Anyway, regarding diabetes, it can lead to kidney failure, it’s one of the leading causes of blindness, and it can possibly lead to losing extremities. But those things don’t generally pop into people’s heads, because most people just don’t know, or talk about it.
One of the coolest things that happened when I started the Pound By Pound Pledge Drive is that people started coming out of the woodwork via tweets and Facebook messages telling me “my dad is diabetic, so I’m so excited to support your efforts!” or “my aunt is diabetic, so I’m really happy to see you taking this on.” I started this in honor of my diabetic mother, and here were all these other people, some of whom I never knew had a connection to the disease, grateful and pleasantly surprised that I was doing something to raise awareness and funds, because they weren’t used to it. They weren’t used to seeing someone regularly talking about the American Diabetes Association on their social media feed, and it felt good to know that I was serving an underserved area on the Making the World a Better Place front! I’m no celebrity, but if I can cause a ripple in my personal social media network to make people more aware even if only a little bit? That’s pretty awesome indeed.
The American Diabetes Association is the country’s largest diabetes support and advocacy organization. They work toward supporting research efforts to find a cure, helping people with the disease find the resources they need to cope day-to-day, providing advocacy for those with diabetes, and working to educate the general public to prevent diabetes. That’s a lot of worthy work! Because it isn’t just about a cure, it’s about supporting people who already have the disease right now. Some of them can’t afford the medications they need or the supplies to test their glucose levels regularly. Those newly diagnosed might not even know where to start with regard to their care. Some diabetics are overwhelmed by the life changes caused by needing to be so mindful of everything they eat and what their blood is doing every day, and need support adjusting to that. The ADA is there to help them with all of that.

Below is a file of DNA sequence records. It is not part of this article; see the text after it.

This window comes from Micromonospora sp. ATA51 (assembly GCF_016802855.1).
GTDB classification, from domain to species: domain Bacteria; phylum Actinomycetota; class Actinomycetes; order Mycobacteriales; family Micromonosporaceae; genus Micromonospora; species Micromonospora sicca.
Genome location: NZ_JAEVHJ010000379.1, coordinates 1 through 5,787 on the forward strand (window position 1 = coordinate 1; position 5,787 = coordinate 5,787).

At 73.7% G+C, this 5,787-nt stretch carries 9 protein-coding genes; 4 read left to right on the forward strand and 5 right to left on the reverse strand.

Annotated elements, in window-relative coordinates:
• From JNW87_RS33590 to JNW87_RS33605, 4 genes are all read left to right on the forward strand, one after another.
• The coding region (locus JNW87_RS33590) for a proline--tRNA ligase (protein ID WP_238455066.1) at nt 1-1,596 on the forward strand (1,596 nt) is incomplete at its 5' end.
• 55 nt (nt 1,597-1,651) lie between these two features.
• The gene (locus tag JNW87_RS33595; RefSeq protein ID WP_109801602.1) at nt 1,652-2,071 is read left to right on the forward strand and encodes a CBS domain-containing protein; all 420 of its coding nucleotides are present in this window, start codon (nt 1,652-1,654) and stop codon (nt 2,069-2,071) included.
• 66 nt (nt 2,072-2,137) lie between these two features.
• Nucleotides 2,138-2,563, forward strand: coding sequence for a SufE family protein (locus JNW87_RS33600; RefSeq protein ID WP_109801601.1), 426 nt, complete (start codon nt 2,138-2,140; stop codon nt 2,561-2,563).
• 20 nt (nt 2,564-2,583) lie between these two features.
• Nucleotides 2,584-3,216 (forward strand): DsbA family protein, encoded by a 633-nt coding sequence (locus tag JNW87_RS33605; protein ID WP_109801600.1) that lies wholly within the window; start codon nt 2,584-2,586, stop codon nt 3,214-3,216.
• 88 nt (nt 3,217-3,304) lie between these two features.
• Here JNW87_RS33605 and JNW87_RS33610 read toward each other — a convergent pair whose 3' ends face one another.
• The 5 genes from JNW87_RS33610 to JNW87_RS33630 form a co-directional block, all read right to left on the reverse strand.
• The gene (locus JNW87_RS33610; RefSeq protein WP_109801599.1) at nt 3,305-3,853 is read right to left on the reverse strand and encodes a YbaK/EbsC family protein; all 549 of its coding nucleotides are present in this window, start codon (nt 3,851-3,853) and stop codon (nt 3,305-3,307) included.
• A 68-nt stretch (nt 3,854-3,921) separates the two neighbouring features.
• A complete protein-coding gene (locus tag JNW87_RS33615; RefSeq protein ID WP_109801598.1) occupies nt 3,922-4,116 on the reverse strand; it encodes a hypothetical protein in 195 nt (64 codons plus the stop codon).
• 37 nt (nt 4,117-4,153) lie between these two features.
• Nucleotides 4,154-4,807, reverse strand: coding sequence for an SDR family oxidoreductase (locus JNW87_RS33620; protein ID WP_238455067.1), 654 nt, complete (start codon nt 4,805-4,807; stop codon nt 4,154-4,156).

They’re also there to help you prevent diabetes through education. Do you know if you’re at risk? You can start by taking this short quiz on the ADA site! I scored 3, which means I’m at Low Risk…right now. But I know that my family history doubles my chances of becoming diabetic (not only did my mom have it, but my grandmother on my father’s side, and my sister had gestational diabetes), and the fact that I’m Latina also increases my chances. The things I have going for me now? My age, and the fact that I’m increasingly physically active. As long as I make healthy living a priority, I might never have to worry about getting the same diagnosis so many people in my family did. So, you know, you might want to look into it, too! And while you’re at it, you might want to support my efforts to raise funds for the American Diabetes Association, to aid their work in helping others do the same.